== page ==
Vatalanib in Treating Patients With Metastatic Cutaneous Melanoma That Cannot be Removed by Surgery
|ClinicalTrials.gov Identifier: NCT00563823|
Recruitment Status : Completed
First Posted : November 26, 2007
Last Update Posted : August 2, 2013
RATIONALE: Vatalanib may stop the growth of tumor cells by blocking some of the enzymes needed for cell growth and by blocking blood flow to the tumor.
PURPOSE: This phase II trial is studying how well vatalanib works in treating patients with metastatic cutaneous melanoma that cannot be removed by surgery.
|Condition or disease||Intervention/treatment||Phase|
|Melanoma (Skin)||Drug: vatalanib||Phase 2|
- To determine the response rate in patients with unresectable metastatic cutaneous melanoma treated with vatalanib.
- To determine the time to progression in these patients.
- To determine the 6-month and 1-year survival of these patients.
- To determine the overall survival of these patients.
- To determine the safety and toxicity of this drug in these patients.
OUTLINE: This is a multicenter study.
Patients receive oral vatalanib twice daily on days 1-28. Courses repeat every 28 days in the absence of disease progression or unacceptable toxicity.
After completion of study therapy, patients are followed at 8 weeks and then periodically thereafter.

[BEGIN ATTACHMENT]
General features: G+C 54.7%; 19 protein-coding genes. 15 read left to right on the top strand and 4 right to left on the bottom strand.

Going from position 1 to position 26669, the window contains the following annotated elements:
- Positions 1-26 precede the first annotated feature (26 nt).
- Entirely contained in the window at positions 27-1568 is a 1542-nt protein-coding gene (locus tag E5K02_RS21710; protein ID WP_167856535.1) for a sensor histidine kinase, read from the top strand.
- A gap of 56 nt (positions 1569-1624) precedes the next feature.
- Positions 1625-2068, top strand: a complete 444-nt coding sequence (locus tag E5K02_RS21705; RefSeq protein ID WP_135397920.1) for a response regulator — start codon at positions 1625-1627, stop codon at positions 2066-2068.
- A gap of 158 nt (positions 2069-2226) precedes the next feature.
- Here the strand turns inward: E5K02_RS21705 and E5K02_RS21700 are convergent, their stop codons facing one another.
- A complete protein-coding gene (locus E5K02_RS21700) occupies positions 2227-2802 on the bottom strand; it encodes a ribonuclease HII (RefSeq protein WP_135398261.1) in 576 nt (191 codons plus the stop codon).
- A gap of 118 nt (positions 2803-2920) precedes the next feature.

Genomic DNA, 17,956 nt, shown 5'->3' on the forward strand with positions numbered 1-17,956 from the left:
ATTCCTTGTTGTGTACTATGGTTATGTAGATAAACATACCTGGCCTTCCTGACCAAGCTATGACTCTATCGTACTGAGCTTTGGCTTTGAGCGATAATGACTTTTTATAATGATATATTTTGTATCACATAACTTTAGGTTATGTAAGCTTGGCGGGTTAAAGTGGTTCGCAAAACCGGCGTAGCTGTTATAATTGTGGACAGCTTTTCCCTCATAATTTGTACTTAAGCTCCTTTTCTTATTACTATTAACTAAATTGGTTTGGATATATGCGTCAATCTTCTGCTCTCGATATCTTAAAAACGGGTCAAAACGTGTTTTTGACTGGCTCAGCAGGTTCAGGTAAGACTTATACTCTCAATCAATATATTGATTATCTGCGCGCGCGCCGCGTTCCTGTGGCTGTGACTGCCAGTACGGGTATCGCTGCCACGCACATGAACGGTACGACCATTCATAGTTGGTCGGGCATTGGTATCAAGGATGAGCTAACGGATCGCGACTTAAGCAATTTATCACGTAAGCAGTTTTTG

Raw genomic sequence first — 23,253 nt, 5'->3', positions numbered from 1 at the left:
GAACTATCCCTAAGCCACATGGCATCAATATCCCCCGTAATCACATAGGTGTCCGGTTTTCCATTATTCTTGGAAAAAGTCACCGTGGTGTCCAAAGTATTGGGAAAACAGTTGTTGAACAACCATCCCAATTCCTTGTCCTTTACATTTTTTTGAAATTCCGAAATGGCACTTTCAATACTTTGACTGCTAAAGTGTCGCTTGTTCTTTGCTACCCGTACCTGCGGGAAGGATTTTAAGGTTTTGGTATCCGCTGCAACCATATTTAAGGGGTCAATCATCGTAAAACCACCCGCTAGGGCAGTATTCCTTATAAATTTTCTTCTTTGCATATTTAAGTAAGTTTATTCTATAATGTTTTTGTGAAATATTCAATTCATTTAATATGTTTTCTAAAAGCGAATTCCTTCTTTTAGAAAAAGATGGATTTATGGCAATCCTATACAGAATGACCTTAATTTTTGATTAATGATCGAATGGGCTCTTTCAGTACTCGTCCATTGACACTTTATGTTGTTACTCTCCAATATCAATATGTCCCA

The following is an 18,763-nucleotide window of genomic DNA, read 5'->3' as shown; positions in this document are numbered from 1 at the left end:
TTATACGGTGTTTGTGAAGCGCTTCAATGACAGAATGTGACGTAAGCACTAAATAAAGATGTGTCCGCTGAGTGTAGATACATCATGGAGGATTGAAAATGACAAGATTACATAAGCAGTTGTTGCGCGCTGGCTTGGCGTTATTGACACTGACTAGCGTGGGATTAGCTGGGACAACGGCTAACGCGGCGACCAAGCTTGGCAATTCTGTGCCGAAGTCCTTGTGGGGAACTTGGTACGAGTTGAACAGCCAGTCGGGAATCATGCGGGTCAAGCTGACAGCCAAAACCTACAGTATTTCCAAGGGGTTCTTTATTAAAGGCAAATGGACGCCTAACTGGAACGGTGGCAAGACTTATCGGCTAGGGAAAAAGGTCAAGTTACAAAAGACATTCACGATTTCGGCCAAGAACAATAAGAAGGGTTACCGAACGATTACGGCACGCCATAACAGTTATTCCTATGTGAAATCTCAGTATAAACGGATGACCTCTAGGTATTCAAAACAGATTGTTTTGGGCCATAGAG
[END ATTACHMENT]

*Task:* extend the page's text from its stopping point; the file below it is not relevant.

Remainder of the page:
|Study Type :||Interventional (Clinical Trial)|
|Estimated Enrollment :||34 participants|
|Masking:||None (Open Label)|
|Official Title:||A Phase II Study to Evaluate the Efficacy and Safety of PTK787 in Patients With Metastatic Cutaneous Melanoma|
|Study Start Date :||February 2006|
|Primary Completion Date :||September 2008|
|Study Completion Date :||October 2010|
- Response rate as assessed by RECIST every 8 weeks
- Time to progression
- Survival at 6 months and 1 year
- Overall survival
- Toxicity as assessed by NCI CTCAE v3.0 at 2 weeks and then every 4 weeks
Please refer to this study by its ClinicalTrials.gov identifier (NCT number): NCT00563823
|Cambridge, England, United Kingdom, CB2 2QQ|
|Leicester Royal Infirmary|
|Leicester, England, United Kingdom, LE1 5WW|
|Study Chair:||Pippa Corrie, PhD, FRCP||Cambridge University Hospitals NHS Foundation Trust|